For this project we will only need a language having the `= /
2` constraint, meaning syntactic equality. Consider a world with
blocks having the setup shown in Figure 7.1. We will
identify blocks with the names appearing in the picture. The
following predicates will model the world:

`on_floor(B)`:`B`is leaning on the floor.`on(B1, B2)`:- block
`B1`is put directly on block`B2`. `at_left(B1, B2)`:- blocks
`B1`and`B2`are put on the floor, and block`B1`is directly at the left of`B2`.

The task to do is:

- 1.
- Write a database of facts which models the world in the picture.
- 2.
- Based
**exclusively**on these facts, write the following predicates:`base(B1, B2)`:`B2`is the base of the pile containing`B1`.`base_at_right(B1, B2)`:`B1`and`B2`are on the floor, and`b2`is at the right (but perhaps not directly) of`B1`.`object_at_right(B1, B2)`:`B1`is in a pile which is at the right (but perhaps not directly) of`B1`.

The above predicates must work for

**any**world defined using the facts`on_floor/1`,`on/2`, and`at_left/2`. - 3.
- There are several types of blocks, which can be piled or not on
each other, depending on their physical shape. The following types
of objects can appear: cubes, spheres, pyramids and toruses. We
want to know if a configuration is physically stable using certain
rules. A torus can be piled on any object, and, in fact, it is the
only object which can be piled on a pyramid; in that case, the top
of the pyramid will stick out from the torus, and the only object
which can be piled on that torus is another torus. Any object can
then be piled on that second torus. In particular, a torus is the
only object on which a sphere can be piled (floor included).
Write a predicate which relates every object with its type, as shown below:

**Object**`Type`a pyramid b torus c cube d sphere e cube f torus g torus h sphere i torus j pyramid Using the type of each object and the predicates related to the position of objects in the world, write the following predicate:

`unstable(O)`:- the object
`O`is placed unstably on its base in the configuration known by the program.

The predicates which model the basic relationships of the world are easy to work out:

on_floor(a). on_floor(d). on_floor(f). on_floor(j). on(c, d). on(b, c). on(e, f). on(i, j). on(h, i). on(g, h). at_left(a, d). at_left(d, f). at_left(f, j).

The predicate `base/2` traverses down the pile until the block
directly on the floor is found:

base(X, X):- on_floor(X). base(X, Y):- on(X, Z), base(Z, Y).

`base_at_right/2` follows the same idea as `base/2`,
but it traverses the floor in search of contiguous blocks. We use the
`at_left/2` predicate (which ensures that both blocks are
on the floor) and the recursion stops when both blocks are directly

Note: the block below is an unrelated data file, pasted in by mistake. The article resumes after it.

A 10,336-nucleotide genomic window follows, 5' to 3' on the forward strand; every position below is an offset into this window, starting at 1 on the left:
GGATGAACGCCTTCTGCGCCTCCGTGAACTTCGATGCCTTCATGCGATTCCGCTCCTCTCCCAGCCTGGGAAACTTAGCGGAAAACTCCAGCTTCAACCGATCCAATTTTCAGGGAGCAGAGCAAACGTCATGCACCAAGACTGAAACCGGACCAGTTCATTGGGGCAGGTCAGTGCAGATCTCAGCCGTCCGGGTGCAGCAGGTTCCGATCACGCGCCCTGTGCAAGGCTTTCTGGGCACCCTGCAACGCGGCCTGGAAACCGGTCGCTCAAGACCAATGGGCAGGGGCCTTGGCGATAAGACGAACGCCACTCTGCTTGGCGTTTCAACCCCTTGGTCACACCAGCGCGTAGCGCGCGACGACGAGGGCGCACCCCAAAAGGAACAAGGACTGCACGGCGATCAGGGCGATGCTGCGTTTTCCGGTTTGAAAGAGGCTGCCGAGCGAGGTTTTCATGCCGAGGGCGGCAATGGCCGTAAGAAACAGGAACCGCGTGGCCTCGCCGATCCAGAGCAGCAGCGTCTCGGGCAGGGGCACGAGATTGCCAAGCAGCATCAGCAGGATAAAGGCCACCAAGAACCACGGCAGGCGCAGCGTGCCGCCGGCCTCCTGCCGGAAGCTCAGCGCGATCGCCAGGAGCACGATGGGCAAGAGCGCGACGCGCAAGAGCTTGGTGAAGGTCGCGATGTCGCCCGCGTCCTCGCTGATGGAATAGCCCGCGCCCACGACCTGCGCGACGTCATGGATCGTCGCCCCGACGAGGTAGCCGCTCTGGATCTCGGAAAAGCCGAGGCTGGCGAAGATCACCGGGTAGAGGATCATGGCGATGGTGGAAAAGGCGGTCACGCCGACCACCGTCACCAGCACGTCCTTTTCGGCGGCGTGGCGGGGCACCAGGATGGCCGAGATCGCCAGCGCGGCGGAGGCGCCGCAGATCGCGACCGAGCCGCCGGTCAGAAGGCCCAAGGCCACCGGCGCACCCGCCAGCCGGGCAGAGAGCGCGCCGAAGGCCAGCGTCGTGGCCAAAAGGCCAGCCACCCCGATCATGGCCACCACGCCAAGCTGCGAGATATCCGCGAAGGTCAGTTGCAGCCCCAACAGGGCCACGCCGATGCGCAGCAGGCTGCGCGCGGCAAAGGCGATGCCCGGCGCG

one at the left of the other.

base_at_right(X, Y):- at_left(X, Y). base_at_right(X, Y):- at_left(X, Z), base_at_right(Z, Y).

Identifying `X` and `Y` such that the pile of `X`
is to the right of that of `Y` is done by finding which object
is at the bottom of each pile, and then ensuring that the first base
(`Xb`) is at the right of the second one (`Yb`).

object_at_right(X, Y):- base(X, Xb), base(Y, Yb), base_at_right(Xb, Yb).

Relating the object with its type boils down to applying the
techniques discussed in Section 2.6.
Using a set of predicates of the form `pyramid(a).`,
`torus(b).`, and so on, could have been possible, but in that
case querying for the type of a block would not have been easy.

type_of(a, pyramid). type_of(b, torus). type_of(c, cube). type_of(d, sphere). type_of(e, cube). type_of(f, torus). type_of(g, torus). type_of(h, sphere). type_of(i, torus). type_of(j, pyramid).

The predicate for instability is the less straightforward one, due to the number of possible cases. We will divide the unstable objects in three cases, which summarize the possible non-stable configurations:

- 1.
- A sphere standing directly on the floor.
- 2.
- A sphere standing on a cube.
- 3.
- An object which is not a torus, and which is standing on a
configuration which is convex; we define a configuration as being
*convex*if there is no flat surface at its top on which a non-torus can stand still (i.e., pyramids, spheres, and pyramids which have only one torus on top of them).

no_torus(O):- type_of(O, pyramid). no_torus(O):- type_of(O, cube). no_torus(O):- type_of(O, sphere). convex(O):- type_of(O, pyramid). convex(O):- type_of(O, sphere). convex(O):- type_of(O, torus), on(O, O1), type_of(O1, pyramid). unstable(O):- type_of(O, sphere), on_floor(O). unstable(O):- type_of(O, sphere), on(O, O1), type_of(O1, cube). unstable(O):- no_torus(O), on(O, O1), convex(O1).

1998-12-03